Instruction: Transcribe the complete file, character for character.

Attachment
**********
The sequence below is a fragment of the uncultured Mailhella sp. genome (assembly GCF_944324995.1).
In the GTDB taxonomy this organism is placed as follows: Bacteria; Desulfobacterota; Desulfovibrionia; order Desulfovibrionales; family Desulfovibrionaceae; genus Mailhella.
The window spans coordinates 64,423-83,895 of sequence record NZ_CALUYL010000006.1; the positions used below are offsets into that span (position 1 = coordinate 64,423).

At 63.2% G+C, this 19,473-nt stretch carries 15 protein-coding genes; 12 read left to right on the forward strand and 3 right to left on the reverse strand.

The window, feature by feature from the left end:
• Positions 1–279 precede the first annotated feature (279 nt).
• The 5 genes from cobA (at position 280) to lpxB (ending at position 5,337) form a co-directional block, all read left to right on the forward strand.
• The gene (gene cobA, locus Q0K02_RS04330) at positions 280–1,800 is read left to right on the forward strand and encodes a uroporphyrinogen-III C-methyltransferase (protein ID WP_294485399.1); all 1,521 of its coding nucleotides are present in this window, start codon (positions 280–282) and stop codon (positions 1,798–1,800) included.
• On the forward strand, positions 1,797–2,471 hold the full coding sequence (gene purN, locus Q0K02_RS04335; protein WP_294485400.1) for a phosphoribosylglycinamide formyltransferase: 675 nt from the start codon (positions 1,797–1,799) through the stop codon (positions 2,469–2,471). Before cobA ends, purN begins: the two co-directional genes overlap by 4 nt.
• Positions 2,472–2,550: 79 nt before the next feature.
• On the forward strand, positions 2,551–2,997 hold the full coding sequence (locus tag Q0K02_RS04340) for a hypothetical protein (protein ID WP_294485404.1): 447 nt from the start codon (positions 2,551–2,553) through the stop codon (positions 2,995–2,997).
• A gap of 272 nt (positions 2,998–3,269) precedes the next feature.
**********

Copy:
The sequence below is a fragment of the uncultured Mailhella sp. genome (assembly GCF_944324995.1).
In the GTDB taxonomy this organism is placed as follows: Bacteria; Desulfobacterota; Desulfovibrionia; order Desulfovibrionales; family Desulfovibrionaceae; genus Mailhella.
The window spans coordinates 64,423-83,895 of sequence record NZ_CALUYL010000006.1; the positions used below are offsets into that span (position 1 = coordinate 64,423).

At 63.2% G+C, this 19,473-nt stretch carries 15 protein-coding genes; 12 read left to right on the forward strand and 3 right to left on the reverse strand.

The window, feature by feature from the left end:
• Positions 1–279 precede the first annotated feature (279 nt).
• The 5 genes from cobA (at position 280) to lpxB (ending at position 5,337) form a co-directional block, all read left to right on the forward strand.
• The gene (gene cobA, locus Q0K02_RS04330) at positions 280–1,800 is read left to right on the forward strand and encodes a uroporphyrinogen-III C-methyltransferase (protein ID WP_294485399.1); all 1,521 of its coding nucleotides are present in this window, start codon (positions 280–282) and stop codon (positions 1,798–1,800) included.
• On the forward strand, positions 1,797–2,471 hold the full coding sequence (gene purN, locus Q0K02_RS04335; protein WP_294485400.1) for a phosphoribosylglycinamide formyltransferase: 675 nt from the start codon (positions 1,797–1,799) through the stop codon (positions 2,469–2,471). Before cobA ends, purN begins: the two co-directional genes overlap by 4 nt.
• Positions 2,472–2,550: 79 nt before the next feature.
• On the forward strand, positions 2,551–2,997 hold the full coding sequence (locus tag Q0K02_RS04340) for a hypothetical protein (protein ID WP_294485404.1): 447 nt from the start codon (positions 2,551–2,553) through the stop codon (positions 2,995–2,997).
• A gap of 272 nt (positions 2,998–3,269) precedes the next feature.